At this slay doth he keep them: and not so con­tent, hee will make them to Article one against the other in writing. It was my chance one day to finde a paper of these Articles in a walke in the Friers Garden, which had vnawares fallen from him; be­ing drawne by one Sister Anne, alias Iosepha Bing­ham, against Sister Suzan Bacon: Wherein the said Sister If these silly op­pressed women were examined by men of autho­ritie, and were assured to be free from such a ty­rannous Confes­sor, they would tell of horrible abuses, Susan stood accused, for blaming her ghostly Father, and the Abbesse and Prioresse of partialitie to some of their children more then to others. Also that she had vpbraided this sister Iose­pha (being a deare darling of Father Fosters) of too much familiaritie with Father Garnet the Powder Traitor, This Sister Io­sepha is a stout defender of the miracle in the Wheat Straw, which hapned as was said at Gar­nets execution, although it be now proued a very counterfet and a falselye. whose carefull keeper shee had of a long time been, when he lurked in England at her Mrs house. Also that another of her ghostly Fa­thers minions had a Bastard by a Priest in England (whose name because she is lately dead, I wil passe [Page 16] ouer in silence) and that if shee had been a little more honest, & a little lesse personable, she should not haue beene one of the vpper Regiment. With this and a great deale more of such like stuffe was this paper farsed; and with these and the like accu­sations one of another are these silly women daily busied. So that I haue generally obserued in the superiours of this house, an egregious neglect and contempt of their rule and vowed profession: and in the rest, an extraordinarie maligning and enuy­ing against one another. And so much the better could I obserue this and all other my Narrations, by how much I grew to be a more neere and dayly attendant about the Confessor; for at length, what with my long continuance in the house, and the small suspect they had of my forsaking them, and what for want of one to serue him at all occasions, I became to be oftentimes admitted euen into his priuate house of iniquitie, where he vseth to sit and heare the Confessions of the Nunnes. In which house being very darke, there is a grate of iron that looketh into the Nunnes partition or side; and this grate (howsoeuer it seeme substantiall and firme) may be, and is with a sleight easily taken out, where­by the sisters haue free egresse and regresse into his chamber when they list, and hee to them: for the Abbesse hath her bed not farre from this Grate, where there is also a chimny so conuenient that he may take the benefit of the fire into this his roome, in which he vseth to dine and sup, hauing his meat serued him by the Nunnes through a Wicket in [Page 17] the wall. And when he is merrily disposed (as that is not seldom) then must his dearling Kate Knightley play him a merry fit, and sister Mary Brooke, or some other of his last-come Wags must sing him one bawdy song or other to digest his meat. Then after supper it is vsuall for him to reade a little of Venus and Adonis, the iests of George Peele, or some such scurrilous booke: for there are few idle Pamphlets printed in England which he hath not in the house, being either brought ouer to his sonne Peter, the drunken Familiar aforesaid, by Sea-men: or else hapning into the hands of Father Newman an Eng­lish Priest, who hath an office in the Inquisition house to peruse all English books that are brought into Lisbon. And hee, I trust, shall haue the sight of this, wherein if he vse a good conscience, hee must needs testifie with mee the truth of many things herein contained; for he is one that knoweth more of these people then any but themselues, or some that haue liued amongst them.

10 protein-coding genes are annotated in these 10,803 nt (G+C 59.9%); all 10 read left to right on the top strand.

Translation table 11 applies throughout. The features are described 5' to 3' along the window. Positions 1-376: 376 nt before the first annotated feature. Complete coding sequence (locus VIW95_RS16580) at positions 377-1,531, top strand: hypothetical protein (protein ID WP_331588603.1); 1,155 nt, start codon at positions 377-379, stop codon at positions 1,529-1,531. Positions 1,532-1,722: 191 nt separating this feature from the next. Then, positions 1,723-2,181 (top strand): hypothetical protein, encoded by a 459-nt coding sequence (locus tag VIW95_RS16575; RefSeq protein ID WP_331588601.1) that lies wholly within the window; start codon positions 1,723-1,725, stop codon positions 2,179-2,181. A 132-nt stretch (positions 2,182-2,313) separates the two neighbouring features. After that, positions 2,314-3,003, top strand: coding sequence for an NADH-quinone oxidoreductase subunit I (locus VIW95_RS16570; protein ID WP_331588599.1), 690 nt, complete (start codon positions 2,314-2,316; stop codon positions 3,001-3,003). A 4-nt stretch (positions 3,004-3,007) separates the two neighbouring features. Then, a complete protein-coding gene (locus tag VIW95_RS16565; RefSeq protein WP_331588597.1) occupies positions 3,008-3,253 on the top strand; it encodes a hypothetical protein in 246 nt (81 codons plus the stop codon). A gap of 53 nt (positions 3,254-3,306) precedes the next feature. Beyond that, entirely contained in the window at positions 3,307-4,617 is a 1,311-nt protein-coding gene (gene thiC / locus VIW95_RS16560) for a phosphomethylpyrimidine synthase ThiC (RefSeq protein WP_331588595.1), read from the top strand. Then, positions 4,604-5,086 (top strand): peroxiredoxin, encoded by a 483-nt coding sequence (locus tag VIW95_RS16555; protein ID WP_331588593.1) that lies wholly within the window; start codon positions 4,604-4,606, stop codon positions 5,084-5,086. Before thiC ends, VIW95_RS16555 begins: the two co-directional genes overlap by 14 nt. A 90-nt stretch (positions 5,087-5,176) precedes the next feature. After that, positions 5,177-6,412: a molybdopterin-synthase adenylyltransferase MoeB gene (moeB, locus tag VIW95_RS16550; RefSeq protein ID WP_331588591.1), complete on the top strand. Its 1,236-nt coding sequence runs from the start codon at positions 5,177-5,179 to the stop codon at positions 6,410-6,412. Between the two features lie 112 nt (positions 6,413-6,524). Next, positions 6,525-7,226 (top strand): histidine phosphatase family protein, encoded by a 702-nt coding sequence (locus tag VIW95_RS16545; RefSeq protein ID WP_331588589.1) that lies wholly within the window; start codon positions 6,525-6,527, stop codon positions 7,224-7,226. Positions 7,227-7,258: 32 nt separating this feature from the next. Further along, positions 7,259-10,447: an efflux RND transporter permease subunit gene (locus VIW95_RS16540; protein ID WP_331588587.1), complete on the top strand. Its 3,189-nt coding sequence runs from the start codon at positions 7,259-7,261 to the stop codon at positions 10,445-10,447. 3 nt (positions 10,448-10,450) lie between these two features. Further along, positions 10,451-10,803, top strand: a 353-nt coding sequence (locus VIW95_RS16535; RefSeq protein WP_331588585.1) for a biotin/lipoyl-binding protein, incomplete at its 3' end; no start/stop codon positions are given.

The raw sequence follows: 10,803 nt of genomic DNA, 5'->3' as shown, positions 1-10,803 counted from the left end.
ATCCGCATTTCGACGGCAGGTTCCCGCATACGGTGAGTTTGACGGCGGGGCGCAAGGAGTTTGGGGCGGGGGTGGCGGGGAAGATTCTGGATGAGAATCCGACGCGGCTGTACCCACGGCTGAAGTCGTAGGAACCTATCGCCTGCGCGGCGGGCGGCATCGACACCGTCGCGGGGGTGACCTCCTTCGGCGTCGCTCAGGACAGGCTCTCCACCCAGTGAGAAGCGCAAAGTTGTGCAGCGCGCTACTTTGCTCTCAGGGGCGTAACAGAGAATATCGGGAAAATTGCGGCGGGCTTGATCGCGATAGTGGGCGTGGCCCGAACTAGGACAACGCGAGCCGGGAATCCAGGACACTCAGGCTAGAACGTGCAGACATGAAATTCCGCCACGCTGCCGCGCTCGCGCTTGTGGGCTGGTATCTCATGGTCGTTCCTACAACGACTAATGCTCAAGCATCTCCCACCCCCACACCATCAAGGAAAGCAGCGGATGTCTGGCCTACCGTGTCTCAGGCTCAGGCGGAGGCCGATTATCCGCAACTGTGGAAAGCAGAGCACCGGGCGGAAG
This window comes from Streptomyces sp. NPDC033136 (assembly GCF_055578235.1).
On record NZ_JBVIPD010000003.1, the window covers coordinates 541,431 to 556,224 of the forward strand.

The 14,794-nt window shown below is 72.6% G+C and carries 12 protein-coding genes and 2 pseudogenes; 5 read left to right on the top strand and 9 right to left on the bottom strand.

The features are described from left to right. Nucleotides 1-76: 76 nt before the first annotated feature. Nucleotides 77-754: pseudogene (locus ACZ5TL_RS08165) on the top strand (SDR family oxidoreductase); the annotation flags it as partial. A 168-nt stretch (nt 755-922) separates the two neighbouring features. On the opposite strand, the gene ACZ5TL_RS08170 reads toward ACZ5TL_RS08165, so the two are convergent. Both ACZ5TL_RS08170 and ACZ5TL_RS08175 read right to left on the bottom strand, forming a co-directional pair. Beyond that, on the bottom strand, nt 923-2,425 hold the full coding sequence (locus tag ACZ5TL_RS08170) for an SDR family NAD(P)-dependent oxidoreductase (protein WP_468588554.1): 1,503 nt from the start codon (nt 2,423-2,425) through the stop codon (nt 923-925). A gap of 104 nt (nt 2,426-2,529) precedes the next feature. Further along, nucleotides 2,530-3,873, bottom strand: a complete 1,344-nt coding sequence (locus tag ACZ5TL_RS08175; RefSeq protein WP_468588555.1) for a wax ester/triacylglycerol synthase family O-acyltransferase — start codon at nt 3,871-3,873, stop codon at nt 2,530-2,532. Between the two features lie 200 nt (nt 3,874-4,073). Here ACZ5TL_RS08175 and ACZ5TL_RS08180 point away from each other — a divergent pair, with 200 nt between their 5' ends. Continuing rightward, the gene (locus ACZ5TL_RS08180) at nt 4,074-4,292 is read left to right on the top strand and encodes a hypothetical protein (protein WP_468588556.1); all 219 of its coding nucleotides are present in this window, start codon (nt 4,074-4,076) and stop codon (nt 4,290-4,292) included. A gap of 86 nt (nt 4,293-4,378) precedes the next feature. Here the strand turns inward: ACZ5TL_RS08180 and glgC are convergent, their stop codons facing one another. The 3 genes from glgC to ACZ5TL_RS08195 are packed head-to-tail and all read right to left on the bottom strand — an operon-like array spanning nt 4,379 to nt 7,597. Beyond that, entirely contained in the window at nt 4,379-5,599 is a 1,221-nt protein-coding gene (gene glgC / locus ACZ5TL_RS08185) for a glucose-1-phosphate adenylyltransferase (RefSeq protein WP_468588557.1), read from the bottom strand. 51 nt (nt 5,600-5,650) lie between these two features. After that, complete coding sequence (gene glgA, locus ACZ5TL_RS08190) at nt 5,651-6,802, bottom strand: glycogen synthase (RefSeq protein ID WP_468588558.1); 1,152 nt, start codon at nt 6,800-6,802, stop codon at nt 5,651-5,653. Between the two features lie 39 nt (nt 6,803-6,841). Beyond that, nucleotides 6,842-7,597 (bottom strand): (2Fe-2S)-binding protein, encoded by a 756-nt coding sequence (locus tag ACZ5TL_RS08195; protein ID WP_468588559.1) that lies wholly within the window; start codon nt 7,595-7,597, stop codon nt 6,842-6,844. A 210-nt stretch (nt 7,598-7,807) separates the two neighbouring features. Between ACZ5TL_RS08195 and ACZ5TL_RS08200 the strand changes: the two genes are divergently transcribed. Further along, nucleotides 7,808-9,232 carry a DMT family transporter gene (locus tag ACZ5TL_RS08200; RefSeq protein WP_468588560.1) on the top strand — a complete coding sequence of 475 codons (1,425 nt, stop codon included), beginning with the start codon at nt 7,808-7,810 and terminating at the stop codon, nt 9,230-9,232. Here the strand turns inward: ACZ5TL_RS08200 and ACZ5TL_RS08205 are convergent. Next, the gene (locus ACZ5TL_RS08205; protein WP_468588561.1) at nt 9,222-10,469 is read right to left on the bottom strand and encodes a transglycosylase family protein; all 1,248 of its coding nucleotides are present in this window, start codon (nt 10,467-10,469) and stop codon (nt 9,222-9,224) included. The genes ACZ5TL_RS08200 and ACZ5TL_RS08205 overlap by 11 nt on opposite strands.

If I should repeat all their vnchaste practises, I should make the Christian Reader blush at them: or if I should tell of all the obscene bawdry which I haue seene, I might recount as many irreligious prankes as would fill a great Volume: but it shall suffice for the skilfull by the length of their foot, to iudge of the proportion of their whole body.